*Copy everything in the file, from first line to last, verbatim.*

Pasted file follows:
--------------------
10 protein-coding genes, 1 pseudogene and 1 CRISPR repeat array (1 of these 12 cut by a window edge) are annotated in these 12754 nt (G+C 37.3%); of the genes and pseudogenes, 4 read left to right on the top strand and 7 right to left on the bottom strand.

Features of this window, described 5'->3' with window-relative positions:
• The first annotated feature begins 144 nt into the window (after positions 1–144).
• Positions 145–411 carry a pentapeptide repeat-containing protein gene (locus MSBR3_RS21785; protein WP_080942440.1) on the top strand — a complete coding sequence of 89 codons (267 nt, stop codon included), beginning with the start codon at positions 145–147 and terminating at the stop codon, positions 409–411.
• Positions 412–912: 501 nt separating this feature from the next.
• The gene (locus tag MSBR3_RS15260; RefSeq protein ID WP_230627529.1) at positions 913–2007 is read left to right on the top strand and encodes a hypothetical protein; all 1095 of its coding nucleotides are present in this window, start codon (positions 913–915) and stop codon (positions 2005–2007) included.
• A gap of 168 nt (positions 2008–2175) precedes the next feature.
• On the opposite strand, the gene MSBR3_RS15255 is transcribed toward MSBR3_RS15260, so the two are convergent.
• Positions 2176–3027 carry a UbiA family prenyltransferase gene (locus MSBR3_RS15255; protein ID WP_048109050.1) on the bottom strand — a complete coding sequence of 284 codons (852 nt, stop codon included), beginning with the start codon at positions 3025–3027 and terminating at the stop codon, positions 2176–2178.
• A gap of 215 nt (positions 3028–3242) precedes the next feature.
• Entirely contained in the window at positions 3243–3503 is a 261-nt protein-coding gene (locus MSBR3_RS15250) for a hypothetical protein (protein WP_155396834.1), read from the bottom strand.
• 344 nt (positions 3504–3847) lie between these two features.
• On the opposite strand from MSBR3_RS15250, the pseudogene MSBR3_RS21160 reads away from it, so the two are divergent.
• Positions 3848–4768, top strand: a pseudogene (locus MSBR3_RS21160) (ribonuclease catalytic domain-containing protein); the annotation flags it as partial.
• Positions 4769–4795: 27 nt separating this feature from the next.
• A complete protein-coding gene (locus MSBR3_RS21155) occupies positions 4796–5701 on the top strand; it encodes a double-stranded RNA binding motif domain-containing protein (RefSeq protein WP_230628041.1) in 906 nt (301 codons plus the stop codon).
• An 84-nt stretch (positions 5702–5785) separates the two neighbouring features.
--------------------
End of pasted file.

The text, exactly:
10 protein-coding genes, 1 pseudogene and 1 CRISPR repeat array (1 of these 12 cut by a window edge) are annotated in these 12754 nt (G+C 37.3%); of the genes and pseudogenes, 4 read left to right on the top strand and 7 right to left on the bottom strand.

Features of this window, described 5'->3' with window-relative positions:
• The first annotated feature begins 144 nt into the window (after positions 1–144).
• Positions 145–411 carry a pentapeptide repeat-containing protein gene (locus MSBR3_RS21785; protein WP_080942440.1) on the top strand — a complete coding sequence of 89 codons (267 nt, stop codon included), beginning with the start codon at positions 145–147 and terminating at the stop codon, positions 409–411.
• Positions 412–912: 501 nt separating this feature from the next.
• The gene (locus tag MSBR3_RS15260; RefSeq protein ID WP_230627529.1) at positions 913–2007 is read left to right on the top strand and encodes a hypothetical protein; all 1095 of its coding nucleotides are present in this window, start codon (positions 913–915) and stop codon (positions 2005–2007) included.
• A gap of 168 nt (positions 2008–2175) precedes the next feature.
• On the opposite strand, the gene MSBR3_RS15255 is transcribed toward MSBR3_RS15260, so the two are convergent.
• Positions 2176–3027 carry a UbiA family prenyltransferase gene (locus MSBR3_RS15255; protein ID WP_048109050.1) on the bottom strand — a complete coding sequence of 284 codons (852 nt, stop codon included), beginning with the start codon at positions 3025–3027 and terminating at the stop codon, positions 2176–2178.
• A gap of 215 nt (positions 3028–3242) precedes the next feature.
• Entirely contained in the window at positions 3243–3503 is a 261-nt protein-coding gene (locus MSBR3_RS15250) for a hypothetical protein (protein WP_155396834.1), read from the bottom strand.
• 344 nt (positions 3504–3847) lie between these two features.
• On the opposite strand from MSBR3_RS15250, the pseudogene MSBR3_RS21160 reads away from it, so the two are divergent.
• Positions 3848–4768, top strand: a pseudogene (locus MSBR3_RS21160) (ribonuclease catalytic domain-containing protein); the annotation flags it as partial.
• Positions 4769–4795: 27 nt separating this feature from the next.
• A complete protein-coding gene (locus MSBR3_RS21155) occupies positions 4796–5701 on the top strand; it encodes a double-stranded RNA binding motif domain-containing protein (RefSeq protein WP_230628041.1) in 906 nt (301 codons plus the stop codon).
• An 84-nt stretch (positions 5702–5785) separates the two neighbouring features.